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Kinton is almost a regular occurrence if we are downtown. Atmosphere is great, ramen is great, broth is very rich. Watching the slabs of fat being dumped into the pork broth just gives you that warm feeling, knowing your bowl should be ready any time. Momofuku was by far the biggest ripoff. Overpriced, over-hyped (even for ramen standards), and the product just very bland. Hurrah for Kenzo opening in Mississauga, thanks for the heads up. It will become the regular now simply by convenience.
alex / December 25, 2013 at 07:00 am
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Kinton is awesome
Allen / January 6, 2014 at 08:06 pm
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Kinton is the worst.
cheKo replying to a comment from Ramenitis / January 6, 2014 at 09:04 pm
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Are you serious? Can you prove that only one makes their own noodles? That's pathetic! And people pay how much?? ... That story would actually be important and actually make a good story...
Will / January 6, 2014 at 09:29 pm
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A-Ok is closed - might want to update this considering there are many more ramen joints that have opened up in the past half year.
Gavin / January 6, 2014 at 09:33 pm
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RYUS noodle bar have outstanding ramen too. their regular and dipping noodle are both good, with their 5 home made sauce on the side for change of flavour. They are one of the few ones that uses fish as their base soup, I think you really missed out on that one.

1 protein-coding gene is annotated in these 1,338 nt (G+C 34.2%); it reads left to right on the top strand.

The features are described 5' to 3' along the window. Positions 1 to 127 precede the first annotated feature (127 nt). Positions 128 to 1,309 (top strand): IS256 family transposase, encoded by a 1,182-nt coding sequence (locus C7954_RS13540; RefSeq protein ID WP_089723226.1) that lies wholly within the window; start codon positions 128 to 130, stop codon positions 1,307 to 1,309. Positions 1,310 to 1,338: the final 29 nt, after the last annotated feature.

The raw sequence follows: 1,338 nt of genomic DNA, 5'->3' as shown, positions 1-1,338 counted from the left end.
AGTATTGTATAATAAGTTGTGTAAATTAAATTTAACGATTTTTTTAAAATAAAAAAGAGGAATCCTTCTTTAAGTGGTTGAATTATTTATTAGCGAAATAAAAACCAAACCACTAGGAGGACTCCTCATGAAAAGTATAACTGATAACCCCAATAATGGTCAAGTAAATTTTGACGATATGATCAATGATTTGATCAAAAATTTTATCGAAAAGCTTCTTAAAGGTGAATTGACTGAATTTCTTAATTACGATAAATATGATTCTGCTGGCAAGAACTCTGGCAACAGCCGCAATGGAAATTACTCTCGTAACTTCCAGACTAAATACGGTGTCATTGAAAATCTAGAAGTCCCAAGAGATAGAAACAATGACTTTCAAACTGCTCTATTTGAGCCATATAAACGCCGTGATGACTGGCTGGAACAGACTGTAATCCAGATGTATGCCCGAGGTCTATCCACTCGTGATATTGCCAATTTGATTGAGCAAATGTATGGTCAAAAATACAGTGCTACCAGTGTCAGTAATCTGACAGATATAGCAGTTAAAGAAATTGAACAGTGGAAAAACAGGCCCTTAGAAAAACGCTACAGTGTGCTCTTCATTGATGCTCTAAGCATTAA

gupp / January 6, 2014 at 09:35 pm
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Ryu's Noodle Bar is by far the best. They have the richest soup, and unlike most other Toronto options, their noodles blend in with the soup really well. Try it once and you'll be hooked. In fact, I think they're the only Toronto ramen shop that I think would succeed in Japan as well.
Shane Zeagman / January 10, 2014 at 04:37 am
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Kenzo Ramen is gross. I've eaten at the Bloor Street location three or four times now and I've NEVER had a good bowl despite people praising it otherwise. I much prefer the Konichiwa on Baldwin for their ramen. However I've yet to try all of the places on this list so I can't agree or disagree with full numerical placement except for Kenzo which imo shouldn't be on this list, and the fact that I'm surprised the Konichiwa isn't.
Paul / January 20, 2014 at 02:05 am
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I love ramen. However i think it's overpriced. A bowl of decent ramen cost $12-14. Basically i am paying for the quality and not the Quality. I must agree they don't give enough meat.
Alex / February 18, 2014 at 11:18 pm
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I think Gupp and Gavin work for Ryus...went tonight with a friend...both of us have been pretty much everywhere on the list above and Ryus was nowhere near something like Kinton...neither of us would ever return to Ryus...just not good.
Ruby / June 3, 2014 at 12:28 pm
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I'm glad Sansotei got 1st place, well deserved. I don't agree with Momofuku though... I ordered the $15 deluxe ramen and it was the worst ramen I've ever tasted. Ryu's Noodles is better than 5 through 8.